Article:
Quantcast VirtualDub timing options? Frame drops with ATI 600 PCI card? - digitalFAQ Forum
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  #1  
11-14-2012, 12:33 PM
frank_aspen frank_aspen is offline
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First -- I have learned a ton from this site. This site and videohelp have had 100% influence on the hardware I've purchased.

This is the issue I'm running into.

I have two machines, each with solid state drives and at least 4 cores (one has 6). I first purchased an ati tv wonder 650 pcie. When running it in machine 2 (the one with problems) I had frame drops. I assumed it was because at the time I had a single hard drive and it wasn't able to capture fast enough.

Fast forward -- I got a solid state drive and a nice nvidia video card and then a pci ati 600 (cheap motherboard with only one pcie slot), after getting those installed, I still had frame drops on the problem machine.

My workflow is DCR-TRV330 (TBC ON Noise Filter off) >> DPS 220 (full frame TBC with proc amp) >> composite >> ati 600.

I would also like to mention that the quality difference between this capture method and using the built in firewire is night and day. The DV quality is horrible in comparison to the captures I successfully completed in computer 1. I hope to post samples, but I hope to get some more of this project done as I've just been doing testing for best quality so far.

I'm still up in the air for s-video with no DPS 220 or composite with 220. I also have a great deal to learn about color levels.

I found a settings in virtualdub for "drop frames when frames are too close together" When I un-check that box, no frames are dropped, but i'm concerend it may be causing other issues. Does anyone know why this would happen? I Capture at 29.97 fps.
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  #2  
11-14-2012, 01:34 PM
NJRoadfan NJRoadfan is offline
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Many here may not agree with this advice, but have you tried to capture these tapes by using the camera's firewire port? While not optimal (DV compression, 4:1:1 colorspace), its a heck of a lot less hassle when working with analog Hi-8 tapes in a Digital-8 camcorder.
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  #3  
11-14-2012, 01:50 PM
frank_aspen frank_aspen is offline
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Completely understand. Yes, I did try that method however; I was not happy with the result. I owe the community some result clips, the conversions just lost priority over the last couple months. The tapes are of decent quality but not great. Additionally, I'm not really worried about it being easy. I actually really enjoy learning about this stuff. I'm not stressed on time, and I find all aspects of video extremely interesting. Right now I'm trying to get the workflow to an optimal point then I plan on delving into histograms, for properly adjusting color and black levels. I know there's much more to it than that and really look forward to learning it. Once I can get them captured I've done some research on video restoration and can't wait to see what kind of results I can get and learn even more.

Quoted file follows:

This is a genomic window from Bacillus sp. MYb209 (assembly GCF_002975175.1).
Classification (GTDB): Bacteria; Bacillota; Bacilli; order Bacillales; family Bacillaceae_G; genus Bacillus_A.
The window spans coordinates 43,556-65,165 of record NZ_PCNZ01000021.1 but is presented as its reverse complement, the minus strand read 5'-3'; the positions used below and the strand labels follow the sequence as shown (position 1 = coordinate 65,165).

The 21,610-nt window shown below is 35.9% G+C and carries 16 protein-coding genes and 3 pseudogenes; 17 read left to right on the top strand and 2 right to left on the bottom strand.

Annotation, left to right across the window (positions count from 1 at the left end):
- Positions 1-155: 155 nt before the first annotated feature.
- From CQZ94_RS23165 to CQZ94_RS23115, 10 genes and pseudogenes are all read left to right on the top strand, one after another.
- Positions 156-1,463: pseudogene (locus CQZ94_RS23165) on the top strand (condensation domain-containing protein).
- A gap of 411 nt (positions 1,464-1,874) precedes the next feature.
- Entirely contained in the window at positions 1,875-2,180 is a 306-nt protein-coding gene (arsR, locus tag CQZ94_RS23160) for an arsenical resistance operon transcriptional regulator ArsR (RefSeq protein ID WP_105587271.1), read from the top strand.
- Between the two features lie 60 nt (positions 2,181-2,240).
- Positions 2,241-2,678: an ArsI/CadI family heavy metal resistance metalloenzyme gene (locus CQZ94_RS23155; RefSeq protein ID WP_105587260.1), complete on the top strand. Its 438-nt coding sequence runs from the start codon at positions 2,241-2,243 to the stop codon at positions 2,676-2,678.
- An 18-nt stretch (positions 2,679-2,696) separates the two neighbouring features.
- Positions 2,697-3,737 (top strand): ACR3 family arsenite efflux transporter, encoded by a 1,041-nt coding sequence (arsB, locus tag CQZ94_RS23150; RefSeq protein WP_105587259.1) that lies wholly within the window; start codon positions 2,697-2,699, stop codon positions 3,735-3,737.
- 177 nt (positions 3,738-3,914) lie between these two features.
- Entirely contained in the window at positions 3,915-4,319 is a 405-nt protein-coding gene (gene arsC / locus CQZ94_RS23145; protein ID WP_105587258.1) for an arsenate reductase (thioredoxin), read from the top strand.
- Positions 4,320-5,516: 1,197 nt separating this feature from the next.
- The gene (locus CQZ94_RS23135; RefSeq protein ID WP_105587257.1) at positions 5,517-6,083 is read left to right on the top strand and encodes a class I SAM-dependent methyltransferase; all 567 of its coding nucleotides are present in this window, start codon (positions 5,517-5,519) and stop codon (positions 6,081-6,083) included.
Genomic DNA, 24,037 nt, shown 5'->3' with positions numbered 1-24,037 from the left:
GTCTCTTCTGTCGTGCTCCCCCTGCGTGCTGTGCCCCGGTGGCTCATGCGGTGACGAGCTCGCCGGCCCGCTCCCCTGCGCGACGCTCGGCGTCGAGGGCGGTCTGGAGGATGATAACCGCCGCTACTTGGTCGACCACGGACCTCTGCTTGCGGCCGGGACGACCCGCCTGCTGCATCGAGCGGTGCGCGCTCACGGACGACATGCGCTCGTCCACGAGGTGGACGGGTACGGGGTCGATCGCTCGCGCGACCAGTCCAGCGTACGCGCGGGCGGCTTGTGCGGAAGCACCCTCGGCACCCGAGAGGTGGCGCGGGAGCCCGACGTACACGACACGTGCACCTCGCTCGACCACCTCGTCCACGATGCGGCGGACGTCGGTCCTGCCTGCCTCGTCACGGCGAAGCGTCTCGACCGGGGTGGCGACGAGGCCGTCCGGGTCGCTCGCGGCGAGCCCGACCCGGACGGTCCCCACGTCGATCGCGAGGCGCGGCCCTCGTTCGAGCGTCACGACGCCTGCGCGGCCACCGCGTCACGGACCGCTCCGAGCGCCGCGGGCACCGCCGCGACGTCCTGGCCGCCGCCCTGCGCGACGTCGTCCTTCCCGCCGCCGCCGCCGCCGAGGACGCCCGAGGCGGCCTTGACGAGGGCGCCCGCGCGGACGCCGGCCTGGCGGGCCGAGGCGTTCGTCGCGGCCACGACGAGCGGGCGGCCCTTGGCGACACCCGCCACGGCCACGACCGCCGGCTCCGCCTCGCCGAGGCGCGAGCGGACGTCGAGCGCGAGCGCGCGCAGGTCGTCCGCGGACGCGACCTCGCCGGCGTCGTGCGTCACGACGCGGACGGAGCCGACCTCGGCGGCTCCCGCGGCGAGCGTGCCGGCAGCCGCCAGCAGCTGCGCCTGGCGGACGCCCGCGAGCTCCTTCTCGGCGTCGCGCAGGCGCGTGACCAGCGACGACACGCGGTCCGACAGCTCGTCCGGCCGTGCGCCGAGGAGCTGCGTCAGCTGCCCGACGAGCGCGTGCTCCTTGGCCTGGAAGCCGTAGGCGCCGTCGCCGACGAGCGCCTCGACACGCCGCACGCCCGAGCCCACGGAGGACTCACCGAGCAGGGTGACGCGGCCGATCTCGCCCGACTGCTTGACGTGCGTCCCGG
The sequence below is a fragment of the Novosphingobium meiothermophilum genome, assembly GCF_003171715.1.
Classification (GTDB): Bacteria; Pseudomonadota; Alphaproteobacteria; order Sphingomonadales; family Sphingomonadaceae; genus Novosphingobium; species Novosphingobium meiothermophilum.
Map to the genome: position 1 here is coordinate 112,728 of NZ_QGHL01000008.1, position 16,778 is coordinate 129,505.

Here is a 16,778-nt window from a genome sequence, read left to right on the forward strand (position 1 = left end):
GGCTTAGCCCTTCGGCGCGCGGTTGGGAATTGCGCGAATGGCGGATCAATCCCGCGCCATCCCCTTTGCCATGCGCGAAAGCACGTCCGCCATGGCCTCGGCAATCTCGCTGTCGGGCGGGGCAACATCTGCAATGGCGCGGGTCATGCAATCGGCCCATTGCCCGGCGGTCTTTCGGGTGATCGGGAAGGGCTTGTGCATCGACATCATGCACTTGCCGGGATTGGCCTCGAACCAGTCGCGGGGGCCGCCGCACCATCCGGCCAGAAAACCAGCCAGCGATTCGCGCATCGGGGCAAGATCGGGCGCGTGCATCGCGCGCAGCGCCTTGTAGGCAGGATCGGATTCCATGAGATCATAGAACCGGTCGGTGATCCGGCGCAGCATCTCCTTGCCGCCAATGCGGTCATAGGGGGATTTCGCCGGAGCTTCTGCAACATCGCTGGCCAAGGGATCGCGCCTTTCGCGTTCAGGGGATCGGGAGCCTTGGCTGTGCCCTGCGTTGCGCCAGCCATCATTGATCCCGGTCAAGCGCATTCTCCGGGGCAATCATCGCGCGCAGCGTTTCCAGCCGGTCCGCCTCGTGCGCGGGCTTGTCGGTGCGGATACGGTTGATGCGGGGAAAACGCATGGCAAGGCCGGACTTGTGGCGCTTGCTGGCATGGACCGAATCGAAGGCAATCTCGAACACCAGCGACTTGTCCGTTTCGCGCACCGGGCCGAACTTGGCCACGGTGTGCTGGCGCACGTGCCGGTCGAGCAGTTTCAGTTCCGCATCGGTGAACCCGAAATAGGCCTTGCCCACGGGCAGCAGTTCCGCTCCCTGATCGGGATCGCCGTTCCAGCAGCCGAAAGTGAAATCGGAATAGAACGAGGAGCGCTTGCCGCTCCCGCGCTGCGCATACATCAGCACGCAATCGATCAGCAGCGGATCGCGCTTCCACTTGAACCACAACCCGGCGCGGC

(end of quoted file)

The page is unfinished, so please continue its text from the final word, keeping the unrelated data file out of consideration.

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  #4  
11-14-2012, 02:00 PM
jmac698 jmac698 is offline
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There's a myth about harddrives not being fast enough and dropping frames, that's way out of date. People still lose frames, and it's because of a problem with the API in windows and unstable sources, even drivers.

I've found dropped frames even when it reports no dropped frames.

http://forum.doom9.org/showthread.ph...31#post1462931
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  #5  
11-14-2012, 03:45 PM
frank_aspen frank_aspen is offline
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Thanks! Followed the link and I'll try his update
"
Update: I found the solution to the original problem; VirtualDub drops frames by default (and my last 5 years of captures are all ruined). Only the following should be checked:
correct timing
auto disable sync
"

I'll try those and additionally install the plugin if results are not as expected.

Thank you again, I tried to find information regarding those settings via google, but was very unsuccessful.
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  #6  
11-15-2012, 01:04 AM
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Common dropped frames reasons are covered here: How to Prevent Dropped Frames and Audio Sync Problems

And it usually is an I/O reason (hard drive speed).
But when it's not, it can be pretty much anything. Windows drivers and unstable sources are surely potential issues.

What I'd like to know is what frames may be dropped using only s-video, with the composite TBC?

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  #7  
11-15-2012, 10:52 AM
frank_aspen frank_aspen is offline
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Thanks, I've extensively read the prevent dropped frames topics. I wasn't able to find anything pertaining to what I'm seeing.

I made the changes outlined in the previous post and it has resolved the issue (at least I think it has) in that I now have no dropped frames and quality remains very good on playback. There are some stuttering issues in the preview pane though which make me wonder. Anecdotally it seems to capture 100 frames or so fine, then drop 6 then capture 100 or so. Not sure if that even makes sense, but when the issue is happening that's what I see in virtualdub.